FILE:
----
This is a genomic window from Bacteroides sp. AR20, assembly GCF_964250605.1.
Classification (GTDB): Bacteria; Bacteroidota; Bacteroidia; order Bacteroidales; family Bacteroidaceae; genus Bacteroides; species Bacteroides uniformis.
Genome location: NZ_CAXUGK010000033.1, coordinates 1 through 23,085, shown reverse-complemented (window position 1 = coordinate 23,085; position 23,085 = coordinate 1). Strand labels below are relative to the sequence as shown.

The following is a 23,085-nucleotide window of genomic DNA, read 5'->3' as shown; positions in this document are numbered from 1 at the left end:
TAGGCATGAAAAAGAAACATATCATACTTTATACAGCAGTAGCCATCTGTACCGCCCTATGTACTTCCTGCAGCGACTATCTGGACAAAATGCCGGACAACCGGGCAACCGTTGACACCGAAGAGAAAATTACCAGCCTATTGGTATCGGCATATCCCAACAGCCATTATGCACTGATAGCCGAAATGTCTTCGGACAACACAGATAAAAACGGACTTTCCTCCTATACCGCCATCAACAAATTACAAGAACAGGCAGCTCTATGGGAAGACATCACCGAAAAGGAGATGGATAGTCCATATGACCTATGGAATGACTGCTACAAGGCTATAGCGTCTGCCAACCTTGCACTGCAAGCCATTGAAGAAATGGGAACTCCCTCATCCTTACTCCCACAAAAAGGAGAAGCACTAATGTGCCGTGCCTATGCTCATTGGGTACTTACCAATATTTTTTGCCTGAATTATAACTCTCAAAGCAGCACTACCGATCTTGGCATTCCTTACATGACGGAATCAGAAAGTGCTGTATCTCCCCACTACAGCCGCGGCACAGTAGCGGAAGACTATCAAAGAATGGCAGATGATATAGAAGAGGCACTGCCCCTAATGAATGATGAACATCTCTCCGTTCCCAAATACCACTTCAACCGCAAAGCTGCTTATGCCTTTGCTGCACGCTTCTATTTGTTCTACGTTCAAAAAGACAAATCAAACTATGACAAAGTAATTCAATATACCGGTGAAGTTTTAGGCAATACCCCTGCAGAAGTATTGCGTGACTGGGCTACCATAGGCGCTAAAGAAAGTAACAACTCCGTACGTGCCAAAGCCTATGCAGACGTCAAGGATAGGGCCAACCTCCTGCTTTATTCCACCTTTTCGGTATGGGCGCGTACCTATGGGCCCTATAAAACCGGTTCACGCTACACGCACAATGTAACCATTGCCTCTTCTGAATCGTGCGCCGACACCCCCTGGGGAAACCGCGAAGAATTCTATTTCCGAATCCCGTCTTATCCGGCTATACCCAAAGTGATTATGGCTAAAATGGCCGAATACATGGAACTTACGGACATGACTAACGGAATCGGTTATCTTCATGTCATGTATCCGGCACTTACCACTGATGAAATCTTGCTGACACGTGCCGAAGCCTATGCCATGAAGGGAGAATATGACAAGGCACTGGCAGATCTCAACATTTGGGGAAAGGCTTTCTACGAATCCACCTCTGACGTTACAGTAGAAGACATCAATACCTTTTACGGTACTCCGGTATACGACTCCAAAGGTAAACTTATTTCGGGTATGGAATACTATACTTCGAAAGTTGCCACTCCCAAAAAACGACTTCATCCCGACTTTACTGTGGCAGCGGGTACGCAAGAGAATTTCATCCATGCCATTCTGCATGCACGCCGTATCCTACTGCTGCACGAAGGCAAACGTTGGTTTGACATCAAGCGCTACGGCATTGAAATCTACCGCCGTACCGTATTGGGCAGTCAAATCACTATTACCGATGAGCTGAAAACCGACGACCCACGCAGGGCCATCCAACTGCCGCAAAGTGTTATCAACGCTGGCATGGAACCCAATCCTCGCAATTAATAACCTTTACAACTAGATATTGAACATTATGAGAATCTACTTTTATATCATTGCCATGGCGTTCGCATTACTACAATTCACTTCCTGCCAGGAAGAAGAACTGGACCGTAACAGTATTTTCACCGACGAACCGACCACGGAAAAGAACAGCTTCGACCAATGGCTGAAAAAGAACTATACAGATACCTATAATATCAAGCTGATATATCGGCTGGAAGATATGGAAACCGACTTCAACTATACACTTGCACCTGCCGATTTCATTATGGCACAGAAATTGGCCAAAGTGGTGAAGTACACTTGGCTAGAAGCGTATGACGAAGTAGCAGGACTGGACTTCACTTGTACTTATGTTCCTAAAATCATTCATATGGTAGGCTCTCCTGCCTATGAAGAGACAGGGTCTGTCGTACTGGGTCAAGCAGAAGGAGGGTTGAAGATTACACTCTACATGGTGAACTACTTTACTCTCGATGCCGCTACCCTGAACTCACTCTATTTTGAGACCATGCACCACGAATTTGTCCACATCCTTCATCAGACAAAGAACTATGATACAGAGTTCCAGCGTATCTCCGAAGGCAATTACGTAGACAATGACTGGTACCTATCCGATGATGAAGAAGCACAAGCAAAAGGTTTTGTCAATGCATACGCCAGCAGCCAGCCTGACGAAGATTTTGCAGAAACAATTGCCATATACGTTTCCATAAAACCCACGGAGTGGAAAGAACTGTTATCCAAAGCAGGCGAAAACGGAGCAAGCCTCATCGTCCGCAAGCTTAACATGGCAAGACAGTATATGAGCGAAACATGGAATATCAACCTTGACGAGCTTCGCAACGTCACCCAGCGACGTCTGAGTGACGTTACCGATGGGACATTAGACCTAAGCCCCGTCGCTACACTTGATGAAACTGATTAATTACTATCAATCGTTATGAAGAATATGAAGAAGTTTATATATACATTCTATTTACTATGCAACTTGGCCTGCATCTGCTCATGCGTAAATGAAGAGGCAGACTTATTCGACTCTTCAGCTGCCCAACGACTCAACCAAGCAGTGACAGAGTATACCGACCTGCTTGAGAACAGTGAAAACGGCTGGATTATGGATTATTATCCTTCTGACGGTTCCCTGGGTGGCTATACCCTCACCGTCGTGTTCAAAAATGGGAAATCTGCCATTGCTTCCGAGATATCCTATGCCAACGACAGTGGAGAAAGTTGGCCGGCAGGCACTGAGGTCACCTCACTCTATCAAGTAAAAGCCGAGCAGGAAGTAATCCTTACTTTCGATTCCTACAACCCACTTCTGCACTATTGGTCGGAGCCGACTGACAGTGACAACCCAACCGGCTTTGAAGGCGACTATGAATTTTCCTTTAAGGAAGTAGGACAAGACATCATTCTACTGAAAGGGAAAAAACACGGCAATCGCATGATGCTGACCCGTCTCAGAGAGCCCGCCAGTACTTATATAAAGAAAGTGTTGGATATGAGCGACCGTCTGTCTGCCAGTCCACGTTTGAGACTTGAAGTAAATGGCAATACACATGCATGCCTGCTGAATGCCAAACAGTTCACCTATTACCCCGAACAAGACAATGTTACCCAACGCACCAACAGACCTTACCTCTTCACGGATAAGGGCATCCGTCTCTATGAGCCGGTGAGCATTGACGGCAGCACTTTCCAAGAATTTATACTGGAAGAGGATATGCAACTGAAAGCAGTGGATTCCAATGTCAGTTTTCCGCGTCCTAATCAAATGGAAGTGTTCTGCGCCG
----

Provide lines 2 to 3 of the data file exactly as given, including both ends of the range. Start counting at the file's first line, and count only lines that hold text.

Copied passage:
Classification (GTDB): Bacteria; Bacteroidota; Bacteroidia; order Bacteroidales; family Bacteroidaceae; genus Bacteroides; species Bacteroides uniformis.
Genome location: NZ_CAXUGK010000033.1, coordinates 1 through 23,085, shown reverse-complemented (window position 1 = coordinate 23,085; position 23,085 = coordinate 1). Strand labels below are relative to the sequence as shown.